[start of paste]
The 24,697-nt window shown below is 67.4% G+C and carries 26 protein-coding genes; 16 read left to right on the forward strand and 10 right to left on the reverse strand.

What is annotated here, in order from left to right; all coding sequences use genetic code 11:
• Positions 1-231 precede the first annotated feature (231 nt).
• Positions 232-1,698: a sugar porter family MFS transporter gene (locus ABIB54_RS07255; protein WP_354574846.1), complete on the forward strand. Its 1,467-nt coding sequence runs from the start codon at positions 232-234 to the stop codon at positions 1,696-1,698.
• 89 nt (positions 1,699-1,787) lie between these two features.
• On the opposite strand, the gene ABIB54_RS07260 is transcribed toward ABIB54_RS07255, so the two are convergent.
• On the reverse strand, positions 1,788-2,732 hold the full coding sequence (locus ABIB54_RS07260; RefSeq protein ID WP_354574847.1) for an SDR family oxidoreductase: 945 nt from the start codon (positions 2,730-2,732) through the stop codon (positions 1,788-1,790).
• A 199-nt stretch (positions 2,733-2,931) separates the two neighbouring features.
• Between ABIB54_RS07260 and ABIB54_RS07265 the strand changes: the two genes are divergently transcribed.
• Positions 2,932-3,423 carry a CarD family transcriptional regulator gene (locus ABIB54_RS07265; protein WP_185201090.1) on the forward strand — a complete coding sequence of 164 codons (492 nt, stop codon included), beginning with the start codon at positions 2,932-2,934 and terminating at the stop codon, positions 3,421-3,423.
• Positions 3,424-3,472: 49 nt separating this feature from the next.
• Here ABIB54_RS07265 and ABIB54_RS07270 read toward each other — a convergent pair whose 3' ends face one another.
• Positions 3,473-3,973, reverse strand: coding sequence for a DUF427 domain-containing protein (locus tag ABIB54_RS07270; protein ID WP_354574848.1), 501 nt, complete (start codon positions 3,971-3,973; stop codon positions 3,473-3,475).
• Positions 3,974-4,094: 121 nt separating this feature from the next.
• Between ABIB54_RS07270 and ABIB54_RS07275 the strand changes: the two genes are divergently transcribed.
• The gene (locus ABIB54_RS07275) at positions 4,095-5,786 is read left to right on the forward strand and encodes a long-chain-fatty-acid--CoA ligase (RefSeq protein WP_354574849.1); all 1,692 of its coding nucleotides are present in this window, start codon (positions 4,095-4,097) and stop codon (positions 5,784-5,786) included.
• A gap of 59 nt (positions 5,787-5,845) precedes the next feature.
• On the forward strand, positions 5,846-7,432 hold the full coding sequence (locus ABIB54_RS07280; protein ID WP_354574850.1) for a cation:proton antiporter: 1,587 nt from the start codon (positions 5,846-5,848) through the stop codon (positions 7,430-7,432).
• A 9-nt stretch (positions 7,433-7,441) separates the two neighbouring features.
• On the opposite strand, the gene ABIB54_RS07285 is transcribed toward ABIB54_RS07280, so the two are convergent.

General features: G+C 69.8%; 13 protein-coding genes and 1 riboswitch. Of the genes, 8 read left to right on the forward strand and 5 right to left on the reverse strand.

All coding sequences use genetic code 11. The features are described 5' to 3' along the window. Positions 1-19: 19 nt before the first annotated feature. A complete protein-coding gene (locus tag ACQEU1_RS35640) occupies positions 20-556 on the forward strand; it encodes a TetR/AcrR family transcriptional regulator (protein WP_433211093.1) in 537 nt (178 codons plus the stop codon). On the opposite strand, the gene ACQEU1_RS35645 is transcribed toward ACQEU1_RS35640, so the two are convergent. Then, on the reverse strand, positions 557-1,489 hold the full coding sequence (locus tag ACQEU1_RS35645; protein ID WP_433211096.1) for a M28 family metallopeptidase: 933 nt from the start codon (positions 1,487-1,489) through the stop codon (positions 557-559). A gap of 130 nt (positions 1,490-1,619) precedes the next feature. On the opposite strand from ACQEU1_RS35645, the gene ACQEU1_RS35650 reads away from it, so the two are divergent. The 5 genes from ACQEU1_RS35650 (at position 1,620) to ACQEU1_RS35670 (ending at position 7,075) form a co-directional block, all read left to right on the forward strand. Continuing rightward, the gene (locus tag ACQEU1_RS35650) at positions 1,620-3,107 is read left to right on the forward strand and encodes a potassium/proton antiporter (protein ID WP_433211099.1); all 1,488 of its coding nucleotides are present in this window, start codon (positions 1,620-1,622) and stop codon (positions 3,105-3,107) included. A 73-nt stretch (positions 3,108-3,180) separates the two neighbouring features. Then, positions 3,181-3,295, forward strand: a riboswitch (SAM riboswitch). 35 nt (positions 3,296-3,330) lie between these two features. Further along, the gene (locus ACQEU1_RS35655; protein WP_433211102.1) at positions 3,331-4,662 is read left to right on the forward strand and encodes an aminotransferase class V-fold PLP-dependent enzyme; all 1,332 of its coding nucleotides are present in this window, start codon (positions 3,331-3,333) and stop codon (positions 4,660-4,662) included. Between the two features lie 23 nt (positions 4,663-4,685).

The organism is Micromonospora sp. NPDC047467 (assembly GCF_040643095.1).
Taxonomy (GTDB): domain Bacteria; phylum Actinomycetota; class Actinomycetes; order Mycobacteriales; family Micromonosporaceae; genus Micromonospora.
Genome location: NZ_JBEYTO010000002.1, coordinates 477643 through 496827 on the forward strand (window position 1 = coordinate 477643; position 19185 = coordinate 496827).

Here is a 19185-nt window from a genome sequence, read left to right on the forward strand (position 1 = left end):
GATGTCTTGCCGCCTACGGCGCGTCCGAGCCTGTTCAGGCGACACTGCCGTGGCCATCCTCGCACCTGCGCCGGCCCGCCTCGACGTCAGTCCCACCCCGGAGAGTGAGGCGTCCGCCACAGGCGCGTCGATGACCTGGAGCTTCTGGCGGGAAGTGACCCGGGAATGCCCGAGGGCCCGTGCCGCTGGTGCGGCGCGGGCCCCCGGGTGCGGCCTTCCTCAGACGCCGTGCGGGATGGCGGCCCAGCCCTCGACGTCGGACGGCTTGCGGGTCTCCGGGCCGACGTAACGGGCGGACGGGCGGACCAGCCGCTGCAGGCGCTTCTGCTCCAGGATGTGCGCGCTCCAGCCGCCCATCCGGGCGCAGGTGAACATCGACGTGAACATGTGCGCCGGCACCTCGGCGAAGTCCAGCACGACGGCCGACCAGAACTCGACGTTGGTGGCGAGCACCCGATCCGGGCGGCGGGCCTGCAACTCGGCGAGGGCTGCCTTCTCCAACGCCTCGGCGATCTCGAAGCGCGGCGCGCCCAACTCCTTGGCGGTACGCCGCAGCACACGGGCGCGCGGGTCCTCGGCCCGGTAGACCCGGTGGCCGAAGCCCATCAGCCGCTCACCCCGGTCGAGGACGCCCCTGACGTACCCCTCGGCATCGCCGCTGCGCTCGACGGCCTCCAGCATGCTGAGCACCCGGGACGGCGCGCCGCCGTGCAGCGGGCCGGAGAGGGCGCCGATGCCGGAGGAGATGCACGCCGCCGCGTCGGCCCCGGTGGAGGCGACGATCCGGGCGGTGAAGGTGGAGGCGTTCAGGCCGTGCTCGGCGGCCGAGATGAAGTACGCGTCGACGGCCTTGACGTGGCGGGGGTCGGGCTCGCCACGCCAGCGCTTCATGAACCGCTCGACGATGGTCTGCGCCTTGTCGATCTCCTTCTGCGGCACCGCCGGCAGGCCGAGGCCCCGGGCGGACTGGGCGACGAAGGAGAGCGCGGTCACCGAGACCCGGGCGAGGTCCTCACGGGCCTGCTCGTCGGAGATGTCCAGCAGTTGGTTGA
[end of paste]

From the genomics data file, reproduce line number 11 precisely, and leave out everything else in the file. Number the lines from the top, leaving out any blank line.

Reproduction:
• Positions 3,424-3,472: 49 nt separating this feature from the next.